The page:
So we headed to our week at the beach, which we hadn't done since our 1st anniversary. That 1st anniversary trip in 2013 had been quite sad. I'd rested on the beach. We'd gone a couple places. And we'd basically hung out at the condo because I could do very little. This 5th anniversary trip was night and day different. We went to the beach often, we went out to eat and I ate foods I previously couldn't, we went shopping, I rode the claustrophobia-inducing sky wheel, and I ran on the beach at night just because I could. It was one of the best experiences of my life, and we will always talk about it. I was truly a new person (and still did my practice on the trip because I was only two months in). 

The Plateau and the Change Up

I did get pretty discouraged briefly around this time because it felt like I had plateaued. It wasn't that I had gone downhill, but it was more like my body and brain had finally acclimated to the improved me long enough to see how much work there was left to be done. So it wasn't really a plateau but a recalibration that resulted in me ready to step up even more. After I finally figured that out, I kept going. Practice became a little stale, so I changed things up. I wrote a new proclamation, I backed off on the steps or wording of the practice that wasn't really resonating with me, and I expanded on the parts that were.

From there I really lose track of all the progress. My improvements continued, but my view of life and my ability had shifted so much that I had to really pay attention to see them all.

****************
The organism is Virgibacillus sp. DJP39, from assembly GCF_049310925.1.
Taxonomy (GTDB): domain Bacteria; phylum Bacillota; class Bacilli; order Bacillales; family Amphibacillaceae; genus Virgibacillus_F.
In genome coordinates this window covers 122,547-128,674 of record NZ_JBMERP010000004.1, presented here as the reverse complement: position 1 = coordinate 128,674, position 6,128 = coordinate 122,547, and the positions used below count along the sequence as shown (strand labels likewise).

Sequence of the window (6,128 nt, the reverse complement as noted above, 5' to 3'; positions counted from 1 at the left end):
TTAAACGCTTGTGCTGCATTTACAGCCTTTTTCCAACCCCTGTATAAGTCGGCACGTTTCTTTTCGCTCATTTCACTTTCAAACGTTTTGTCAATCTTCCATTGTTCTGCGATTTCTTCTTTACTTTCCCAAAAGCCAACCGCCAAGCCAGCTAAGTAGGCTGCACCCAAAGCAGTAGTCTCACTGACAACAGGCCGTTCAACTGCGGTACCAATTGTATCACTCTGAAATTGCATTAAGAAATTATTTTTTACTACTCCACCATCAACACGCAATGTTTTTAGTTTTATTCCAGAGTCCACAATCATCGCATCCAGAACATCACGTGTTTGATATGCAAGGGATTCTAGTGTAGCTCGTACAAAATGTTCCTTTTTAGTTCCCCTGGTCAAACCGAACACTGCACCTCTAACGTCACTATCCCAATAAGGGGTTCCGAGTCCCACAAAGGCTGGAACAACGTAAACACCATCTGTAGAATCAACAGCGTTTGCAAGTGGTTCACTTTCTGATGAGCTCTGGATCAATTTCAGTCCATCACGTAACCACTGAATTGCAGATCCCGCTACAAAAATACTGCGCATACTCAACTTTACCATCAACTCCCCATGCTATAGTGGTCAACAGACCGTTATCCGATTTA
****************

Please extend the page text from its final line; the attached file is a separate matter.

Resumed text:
In full transparency, in a do as I say not as I do moment, I did not do the full six months of regular practice because I improved so much. I probably did only about four. (Though, in a topic for another post, I still carry DNRS around in my tool belt and always will--not because I could remotely be called chronically ill but because life continues to happen, we continually face new things, and this is a priceless tool for anyone.) But something incredibly interesting is that, even though I was no longer regularly practicing by fall 2017, by Christmas I could look back and see that I was even better than I had been when I stopped regularly practicing. By summer 2018 I could see how I was better than I had been at Christmas. And at Christmas 2018, I could still see how I was better than I had been in the summer. I personally believe that, just like our brains spiral deeper and deeper into pathways of illness without help, they spiral higher and higher into pathways of health when we get it going strongly in that direction.